I wonder how many of the people who have been furious detractors or avid supporters of Margaret Mead’s Coming of Age in Samoa have actually read the book. Very few, if the comments I’ve seen about it are any guide. The book is supposed to be one of the holy Gospels of the Blank Slate, or the theory that there is, for all practical purposes, no such thing as innate human nature, a palpably false notion that somehow managed to mesmerize the practitioners of the sciences of human behavior through much of the 20th century. How such a seemingly innocuous little book could have risen to such prominence and been accorded such ideological significance is a subject that may well busy future generations of psychologists.
On the face of it, the book seems to be a collection of observations concerning the natives of Samoa written by a talented and intelligent young anthropologist who had visited the islands for a period of something under a year. A student of the noted psychologist Frank Boas, she was particularly interested in finding if the apparent stress and strain of adolescence for girls growing up in western societies was really unavoidable, or merely the reflection of a dysfunctional culture. I find no intent to deceive in the book, no excessive confirmation bias, and no evidence that Mead was a person easily duped by the individuals she was studying into believing something that she wanted to believe, but that was actually false.
Boas did Mead no favor by writing in a foreword to the book:
The results of the painstaking investigation confirm the suspicion long held by anthropologists, that much of what we ascribe to human nature is no more than a reaction to the restraints put upon us by our civilization.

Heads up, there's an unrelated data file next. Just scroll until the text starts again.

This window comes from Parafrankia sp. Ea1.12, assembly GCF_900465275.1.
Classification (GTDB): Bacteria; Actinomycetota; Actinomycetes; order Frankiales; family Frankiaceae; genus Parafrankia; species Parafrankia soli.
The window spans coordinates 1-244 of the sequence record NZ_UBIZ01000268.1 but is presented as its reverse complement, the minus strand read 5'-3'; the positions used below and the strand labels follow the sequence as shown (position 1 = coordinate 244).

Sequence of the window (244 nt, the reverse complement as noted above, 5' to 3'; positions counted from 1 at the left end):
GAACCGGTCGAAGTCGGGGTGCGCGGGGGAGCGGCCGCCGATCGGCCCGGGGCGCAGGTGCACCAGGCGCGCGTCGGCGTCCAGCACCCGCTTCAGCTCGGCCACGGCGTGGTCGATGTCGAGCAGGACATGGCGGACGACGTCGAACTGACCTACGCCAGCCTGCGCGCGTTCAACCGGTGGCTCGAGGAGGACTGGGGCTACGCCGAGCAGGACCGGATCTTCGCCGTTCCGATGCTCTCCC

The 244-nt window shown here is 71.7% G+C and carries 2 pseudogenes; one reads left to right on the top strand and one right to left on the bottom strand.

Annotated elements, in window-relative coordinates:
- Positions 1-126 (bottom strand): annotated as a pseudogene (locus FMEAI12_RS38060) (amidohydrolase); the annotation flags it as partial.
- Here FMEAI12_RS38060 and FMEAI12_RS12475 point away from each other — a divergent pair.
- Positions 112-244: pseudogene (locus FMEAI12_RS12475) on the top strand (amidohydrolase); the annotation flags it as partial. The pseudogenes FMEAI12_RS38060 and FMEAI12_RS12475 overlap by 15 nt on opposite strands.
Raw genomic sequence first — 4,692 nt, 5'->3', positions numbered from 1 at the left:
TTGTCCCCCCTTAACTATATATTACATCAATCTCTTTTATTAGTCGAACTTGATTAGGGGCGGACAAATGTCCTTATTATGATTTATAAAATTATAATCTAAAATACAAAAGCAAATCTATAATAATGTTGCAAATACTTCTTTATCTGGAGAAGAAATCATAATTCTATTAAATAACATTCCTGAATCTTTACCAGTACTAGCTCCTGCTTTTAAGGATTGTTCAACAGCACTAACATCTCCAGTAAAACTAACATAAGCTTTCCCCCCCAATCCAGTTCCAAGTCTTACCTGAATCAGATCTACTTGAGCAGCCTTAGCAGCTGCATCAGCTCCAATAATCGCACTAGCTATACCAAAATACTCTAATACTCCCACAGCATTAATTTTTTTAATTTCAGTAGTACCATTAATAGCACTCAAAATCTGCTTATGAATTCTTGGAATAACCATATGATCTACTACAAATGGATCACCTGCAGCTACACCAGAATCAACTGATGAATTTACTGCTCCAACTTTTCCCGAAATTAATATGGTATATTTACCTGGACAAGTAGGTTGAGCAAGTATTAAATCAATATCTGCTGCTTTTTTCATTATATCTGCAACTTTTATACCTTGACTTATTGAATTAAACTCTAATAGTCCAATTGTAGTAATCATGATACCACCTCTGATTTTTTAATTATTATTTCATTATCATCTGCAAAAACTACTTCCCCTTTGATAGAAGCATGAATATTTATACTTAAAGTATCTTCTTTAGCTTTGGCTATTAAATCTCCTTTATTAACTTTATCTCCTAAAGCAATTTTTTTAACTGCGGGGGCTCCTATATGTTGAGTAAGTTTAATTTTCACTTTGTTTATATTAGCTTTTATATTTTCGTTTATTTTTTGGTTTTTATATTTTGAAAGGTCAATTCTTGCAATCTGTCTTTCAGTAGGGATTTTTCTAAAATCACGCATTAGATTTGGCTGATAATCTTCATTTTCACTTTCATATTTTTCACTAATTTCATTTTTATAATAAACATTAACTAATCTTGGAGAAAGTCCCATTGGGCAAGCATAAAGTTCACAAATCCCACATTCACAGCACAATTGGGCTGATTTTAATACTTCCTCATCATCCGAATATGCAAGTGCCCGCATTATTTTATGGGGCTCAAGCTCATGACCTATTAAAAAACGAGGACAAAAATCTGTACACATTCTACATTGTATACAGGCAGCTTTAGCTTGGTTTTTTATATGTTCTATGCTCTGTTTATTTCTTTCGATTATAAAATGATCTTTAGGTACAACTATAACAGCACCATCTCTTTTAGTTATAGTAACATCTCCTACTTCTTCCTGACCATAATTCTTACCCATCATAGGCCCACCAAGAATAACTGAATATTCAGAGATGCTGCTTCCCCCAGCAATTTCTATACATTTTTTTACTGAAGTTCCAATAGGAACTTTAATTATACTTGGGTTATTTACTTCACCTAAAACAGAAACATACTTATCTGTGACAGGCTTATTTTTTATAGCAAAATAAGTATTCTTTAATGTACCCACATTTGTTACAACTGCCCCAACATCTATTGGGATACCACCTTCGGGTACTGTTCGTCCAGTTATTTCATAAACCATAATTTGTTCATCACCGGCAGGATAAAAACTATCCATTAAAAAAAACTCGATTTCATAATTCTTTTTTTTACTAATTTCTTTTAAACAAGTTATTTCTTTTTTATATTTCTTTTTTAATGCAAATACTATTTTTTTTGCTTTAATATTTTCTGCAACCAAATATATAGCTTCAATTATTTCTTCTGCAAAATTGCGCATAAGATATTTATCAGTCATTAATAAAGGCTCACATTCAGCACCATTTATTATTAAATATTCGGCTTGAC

The statement is both crudely unscientific (a brief study like Mead’s could “confirm” no such sweeping conclusion one way or the other), and self-contradictory (why would human beings “react to restraints” if it is not their nature to do so?). Such inflammatory nonsense amounted to putting a target on Mead’s back. I am not familiar enough with her work to know if she ever made such a sweeping claim herself in some other work, but nothing like it appears in Coming of Age. In Dilthey’s Dream, a collection of essays by Mead’s great foe, Derek Freeman, he makes the claim,
In the thirteenth chapter of Coming of Age in Samoa, Margaret Mead went even further, claiming on the basis of her enquiries into adolescence in Samoa, that explanations other than in terms of environmental factors could not be made.
I have carefully parsed the chapter in question, and can only conclude that Freeman had a lively imagination. Mead did constantly stress the importance of culture in the book, but I find nothing, in the thirteenth chapter or elsewhere, that positively excludes other than cultural influences on human behavior. What she actually did say was consistent with a comment that appeared in a preface she wrote for the 1973 edition of the book: